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Community engagement at the heart of the measles and rubella vaccination campaign in Yemen

Community musicians performing during the measles and rubella vaccination campaign in Aden.

By Marie Bracquemont, Reports Officer and Ansar Rasheed, Communication for Development Officer in UNICEF Aden Field Office

Aden, Yemen, 20 February 2019 – In Yemen, nearly every child is fighting for survival. More than 11 million children are still in need of humanitarian assistance. The lack of health infrastructure and services makes the health situation particularly difficult and children are too often dying of entirely preventable causes.

Due to the lack of access to health centres and misconceptions from communities, the vaccination coverage in Yemen is less than 50 percent for some diseases. Through vaccination campaigns and education activities, UNICEF and its partners strive to increase the immunization coverage across the country, in order to better protect children from diseases such as polio, measles and rubella.

From 9 to 14 February, UNICEF, in cooperation with the World Health Organization and health authorities, conducted a nationwide measles and rubella vaccination campaign across the country, involving more than 40,000 health workers. The 6-day campaign reached almost 12 million children between the ages of 6 months and 15 years.

A crucial part of this campaign is the engagement with communities. This year, with the support of community and religious leaders, schools and local partners, more than 1,200 UNICEF community mobilisers explain the importance of vaccination in saving children’s lives ahead of the campaign. The activities organised to mobilise affected communities range from concerts, mobile dramas and media campaigns.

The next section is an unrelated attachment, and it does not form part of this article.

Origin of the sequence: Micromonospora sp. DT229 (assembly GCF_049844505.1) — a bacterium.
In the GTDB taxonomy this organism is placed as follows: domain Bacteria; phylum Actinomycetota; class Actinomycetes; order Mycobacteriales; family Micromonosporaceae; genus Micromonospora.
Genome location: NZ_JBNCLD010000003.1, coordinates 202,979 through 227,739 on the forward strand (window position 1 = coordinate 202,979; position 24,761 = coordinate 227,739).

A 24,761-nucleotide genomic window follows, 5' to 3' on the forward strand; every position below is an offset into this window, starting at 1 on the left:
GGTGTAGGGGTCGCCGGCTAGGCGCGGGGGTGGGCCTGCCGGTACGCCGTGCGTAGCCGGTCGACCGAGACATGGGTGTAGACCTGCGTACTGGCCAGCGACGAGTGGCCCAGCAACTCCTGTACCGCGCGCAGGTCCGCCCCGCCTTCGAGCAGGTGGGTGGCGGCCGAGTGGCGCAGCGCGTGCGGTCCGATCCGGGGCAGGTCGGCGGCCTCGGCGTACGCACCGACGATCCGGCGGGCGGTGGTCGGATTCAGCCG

Concerts are part of the activities organised to engage affected communities during vaccination campaigns.

“I came here with my family to see this concert, I loved it. I got vaccinated at school today”, Farah, 11 years old from Aden.

UNICEF and its partners hold mobile dramas to announce and promote the measles and rubella vaccination campaign in Aden and other governorates.

Community mobilisers walk for miles to reach families in rural areas to educate them about the importance of vaccination, in Al Dhale’e governorate.

450 cars were equipped with megaphones to spread messages about measles and rubella vaccination in various southern governorates.

The population of Aden received leaflets announcing the vaccination campaign. They raised their concerns and questions to the community mobilizers during the concert.

During the measles and rubella campaign, UNICEF activities were organised with the support of the UK Department for International Development (DFID). The UK Government is a long-standing partner of UNICEF and remains committed to protect and save children’s lives in Yemen. DFID is now supporting a 3-year programme to respond to the nutrition crisis in the country. The programme is part of a wider UK Government objective to avert famine in Yemen. It addresses critical nutrition, health, water and sanitation needs, and improves the technical analysis and evidence informing the response. 



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